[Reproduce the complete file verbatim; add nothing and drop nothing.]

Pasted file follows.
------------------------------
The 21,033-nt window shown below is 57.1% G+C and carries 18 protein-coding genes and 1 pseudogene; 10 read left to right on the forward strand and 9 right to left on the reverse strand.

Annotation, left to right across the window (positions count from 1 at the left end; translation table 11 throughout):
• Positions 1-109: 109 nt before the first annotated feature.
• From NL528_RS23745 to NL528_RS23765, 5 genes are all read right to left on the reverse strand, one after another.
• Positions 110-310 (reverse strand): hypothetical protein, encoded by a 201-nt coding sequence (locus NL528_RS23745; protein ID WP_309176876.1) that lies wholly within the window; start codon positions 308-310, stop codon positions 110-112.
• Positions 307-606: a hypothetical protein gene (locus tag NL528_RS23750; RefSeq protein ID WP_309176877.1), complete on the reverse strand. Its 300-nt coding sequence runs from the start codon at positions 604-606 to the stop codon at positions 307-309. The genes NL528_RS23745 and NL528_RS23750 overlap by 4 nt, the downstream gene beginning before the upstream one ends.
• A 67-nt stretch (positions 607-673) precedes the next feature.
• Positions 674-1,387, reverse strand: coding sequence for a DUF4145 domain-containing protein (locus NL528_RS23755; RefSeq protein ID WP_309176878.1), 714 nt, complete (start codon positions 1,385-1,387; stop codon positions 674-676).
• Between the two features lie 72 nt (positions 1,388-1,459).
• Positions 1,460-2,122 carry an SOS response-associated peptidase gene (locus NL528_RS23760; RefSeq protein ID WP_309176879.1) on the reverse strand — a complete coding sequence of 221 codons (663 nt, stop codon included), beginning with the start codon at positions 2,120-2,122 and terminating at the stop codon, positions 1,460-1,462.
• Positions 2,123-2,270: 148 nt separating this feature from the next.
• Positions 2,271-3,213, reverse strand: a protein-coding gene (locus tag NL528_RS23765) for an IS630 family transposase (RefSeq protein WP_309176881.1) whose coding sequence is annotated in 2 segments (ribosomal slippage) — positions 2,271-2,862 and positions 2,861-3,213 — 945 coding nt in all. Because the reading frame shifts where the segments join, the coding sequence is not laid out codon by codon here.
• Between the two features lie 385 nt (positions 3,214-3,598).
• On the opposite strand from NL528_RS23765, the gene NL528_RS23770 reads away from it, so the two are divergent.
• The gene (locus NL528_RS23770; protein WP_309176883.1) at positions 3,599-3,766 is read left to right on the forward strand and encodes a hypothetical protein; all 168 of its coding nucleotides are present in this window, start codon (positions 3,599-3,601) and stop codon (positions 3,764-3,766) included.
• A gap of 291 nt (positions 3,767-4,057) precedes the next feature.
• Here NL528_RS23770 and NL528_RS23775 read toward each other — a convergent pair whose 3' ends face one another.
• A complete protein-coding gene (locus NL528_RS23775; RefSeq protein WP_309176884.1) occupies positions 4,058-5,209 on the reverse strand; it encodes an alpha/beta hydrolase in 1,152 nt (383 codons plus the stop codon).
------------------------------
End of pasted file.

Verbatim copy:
The 21,033-nt window shown below is 57.1% G+C and carries 18 protein-coding genes and 1 pseudogene; 10 read left to right on the forward strand and 9 right to left on the reverse strand.

Annotation, left to right across the window (positions count from 1 at the left end; translation table 11 throughout):
• Positions 1-109: 109 nt before the first annotated feature.
• From NL528_RS23745 to NL528_RS23765, 5 genes are all read right to left on the reverse strand, one after another.
• Positions 110-310 (reverse strand): hypothetical protein, encoded by a 201-nt coding sequence (locus NL528_RS23745; protein ID WP_309176876.1) that lies wholly within the window; start codon positions 308-310, stop codon positions 110-112.
• Positions 307-606: a hypothetical protein gene (locus tag NL528_RS23750; RefSeq protein ID WP_309176877.1), complete on the reverse strand. Its 300-nt coding sequence runs from the start codon at positions 604-606 to the stop codon at positions 307-309. The genes NL528_RS23745 and NL528_RS23750 overlap by 4 nt, the downstream gene beginning before the upstream one ends.
• A 67-nt stretch (positions 607-673) precedes the next feature.
• Positions 674-1,387, reverse strand: coding sequence for a DUF4145 domain-containing protein (locus NL528_RS23755; RefSeq protein ID WP_309176878.1), 714 nt, complete (start codon positions 1,385-1,387; stop codon positions 674-676).
• Between the two features lie 72 nt (positions 1,388-1,459).
• Positions 1,460-2,122 carry an SOS response-associated peptidase gene (locus NL528_RS23760; RefSeq protein ID WP_309176879.1) on the reverse strand — a complete coding sequence of 221 codons (663 nt, stop codon included), beginning with the start codon at positions 2,120-2,122 and terminating at the stop codon, positions 1,460-1,462.
• Positions 2,123-2,270: 148 nt separating this feature from the next.
• Positions 2,271-3,213, reverse strand: a protein-coding gene (locus tag NL528_RS23765) for an IS630 family transposase (RefSeq protein WP_309176881.1) whose coding sequence is annotated in 2 segments (ribosomal slippage) — positions 2,271-2,862 and positions 2,861-3,213 — 945 coding nt in all. Because the reading frame shifts where the segments join, the coding sequence is not laid out codon by codon here.
• Between the two features lie 385 nt (positions 3,214-3,598).
• On the opposite strand from NL528_RS23765, the gene NL528_RS23770 reads away from it, so the two are divergent.
• The gene (locus NL528_RS23770; protein WP_309176883.1) at positions 3,599-3,766 is read left to right on the forward strand and encodes a hypothetical protein; all 168 of its coding nucleotides are present in this window, start codon (positions 3,599-3,601) and stop codon (positions 3,764-3,766) included.
• A gap of 291 nt (positions 3,767-4,057) precedes the next feature.
• Here NL528_RS23770 and NL528_RS23775 read toward each other — a convergent pair whose 3' ends face one another.
• A complete protein-coding gene (locus NL528_RS23775; RefSeq protein WP_309176884.1) occupies positions 4,058-5,209 on the reverse strand; it encodes an alpha/beta hydrolase in 1,152 nt (383 codons plus the stop codon).